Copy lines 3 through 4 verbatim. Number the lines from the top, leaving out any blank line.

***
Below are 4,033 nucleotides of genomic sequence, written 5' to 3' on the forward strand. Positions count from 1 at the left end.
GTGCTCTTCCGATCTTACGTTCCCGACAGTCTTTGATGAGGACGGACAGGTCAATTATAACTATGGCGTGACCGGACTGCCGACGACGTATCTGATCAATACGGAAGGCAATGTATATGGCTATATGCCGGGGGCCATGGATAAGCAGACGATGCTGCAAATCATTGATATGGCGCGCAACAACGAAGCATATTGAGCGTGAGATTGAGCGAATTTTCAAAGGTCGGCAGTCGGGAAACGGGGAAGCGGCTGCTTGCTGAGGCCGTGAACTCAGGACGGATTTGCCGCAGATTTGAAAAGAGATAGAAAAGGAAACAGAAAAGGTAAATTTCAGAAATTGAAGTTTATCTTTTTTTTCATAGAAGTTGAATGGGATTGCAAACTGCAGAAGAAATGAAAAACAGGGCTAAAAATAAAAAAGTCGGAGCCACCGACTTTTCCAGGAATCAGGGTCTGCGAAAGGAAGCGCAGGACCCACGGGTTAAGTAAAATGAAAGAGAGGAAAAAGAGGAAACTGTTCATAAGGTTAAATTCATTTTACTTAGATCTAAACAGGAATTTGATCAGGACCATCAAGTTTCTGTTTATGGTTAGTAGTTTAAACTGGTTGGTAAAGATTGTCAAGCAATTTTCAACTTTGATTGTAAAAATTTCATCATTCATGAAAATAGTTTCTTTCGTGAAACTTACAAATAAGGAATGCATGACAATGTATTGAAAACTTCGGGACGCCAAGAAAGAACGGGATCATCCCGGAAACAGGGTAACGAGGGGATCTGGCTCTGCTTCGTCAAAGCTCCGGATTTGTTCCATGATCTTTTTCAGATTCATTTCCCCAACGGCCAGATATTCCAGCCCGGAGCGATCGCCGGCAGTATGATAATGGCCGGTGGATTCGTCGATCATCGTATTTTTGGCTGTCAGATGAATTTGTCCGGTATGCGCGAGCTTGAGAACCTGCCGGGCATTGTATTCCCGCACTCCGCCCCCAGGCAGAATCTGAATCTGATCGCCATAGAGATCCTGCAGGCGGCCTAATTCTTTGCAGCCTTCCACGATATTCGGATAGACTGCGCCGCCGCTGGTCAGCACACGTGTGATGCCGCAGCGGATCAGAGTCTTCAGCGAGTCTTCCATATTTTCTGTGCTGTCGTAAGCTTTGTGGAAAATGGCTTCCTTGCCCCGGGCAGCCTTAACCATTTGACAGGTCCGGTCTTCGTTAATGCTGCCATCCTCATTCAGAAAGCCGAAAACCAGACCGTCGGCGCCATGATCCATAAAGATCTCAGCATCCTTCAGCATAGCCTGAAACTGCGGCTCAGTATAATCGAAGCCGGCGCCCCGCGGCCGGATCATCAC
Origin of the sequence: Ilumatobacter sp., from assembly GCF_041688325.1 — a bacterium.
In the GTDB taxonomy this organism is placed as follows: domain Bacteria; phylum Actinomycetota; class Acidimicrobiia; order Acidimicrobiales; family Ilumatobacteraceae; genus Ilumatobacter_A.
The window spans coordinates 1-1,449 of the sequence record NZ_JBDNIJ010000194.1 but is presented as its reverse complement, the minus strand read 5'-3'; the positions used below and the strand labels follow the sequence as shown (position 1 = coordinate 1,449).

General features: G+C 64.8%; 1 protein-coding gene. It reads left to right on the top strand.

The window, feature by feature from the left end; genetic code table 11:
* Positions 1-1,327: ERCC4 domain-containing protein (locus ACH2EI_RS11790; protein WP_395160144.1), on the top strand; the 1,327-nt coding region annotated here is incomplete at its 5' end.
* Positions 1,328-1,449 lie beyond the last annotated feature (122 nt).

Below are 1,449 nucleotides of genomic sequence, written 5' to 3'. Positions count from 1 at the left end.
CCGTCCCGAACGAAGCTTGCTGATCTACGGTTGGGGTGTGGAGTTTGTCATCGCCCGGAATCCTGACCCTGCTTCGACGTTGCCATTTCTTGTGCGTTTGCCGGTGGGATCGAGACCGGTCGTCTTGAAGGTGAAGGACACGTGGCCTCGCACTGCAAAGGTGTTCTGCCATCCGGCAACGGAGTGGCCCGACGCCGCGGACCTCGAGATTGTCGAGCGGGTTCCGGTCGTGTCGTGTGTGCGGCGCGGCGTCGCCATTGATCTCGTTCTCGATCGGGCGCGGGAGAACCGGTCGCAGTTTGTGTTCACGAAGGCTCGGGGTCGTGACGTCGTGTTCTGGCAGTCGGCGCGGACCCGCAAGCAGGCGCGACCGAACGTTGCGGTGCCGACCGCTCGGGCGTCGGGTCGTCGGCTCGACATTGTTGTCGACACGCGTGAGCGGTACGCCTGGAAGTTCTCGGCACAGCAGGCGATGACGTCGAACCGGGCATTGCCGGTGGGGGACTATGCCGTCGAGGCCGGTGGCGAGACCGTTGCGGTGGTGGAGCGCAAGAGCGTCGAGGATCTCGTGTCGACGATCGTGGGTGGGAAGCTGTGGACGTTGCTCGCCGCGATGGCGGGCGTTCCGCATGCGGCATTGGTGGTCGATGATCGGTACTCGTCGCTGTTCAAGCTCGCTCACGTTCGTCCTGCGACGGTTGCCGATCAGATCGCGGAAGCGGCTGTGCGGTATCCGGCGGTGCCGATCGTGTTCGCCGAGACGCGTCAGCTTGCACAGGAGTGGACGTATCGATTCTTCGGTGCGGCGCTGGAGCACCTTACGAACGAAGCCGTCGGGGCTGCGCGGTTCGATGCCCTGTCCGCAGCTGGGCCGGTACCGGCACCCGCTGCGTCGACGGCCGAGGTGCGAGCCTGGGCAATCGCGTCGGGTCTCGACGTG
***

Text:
Origin of the sequence: Ilumatobacter sp., from assembly GCF_041688325.1 — a bacterium.
In the GTDB taxonomy this organism is placed as follows: domain Bacteria; phylum Actinomycetota; class Acidimicrobiia; order Acidimicrobiales; family Ilumatobacteraceae; genus Ilumatobacter_A.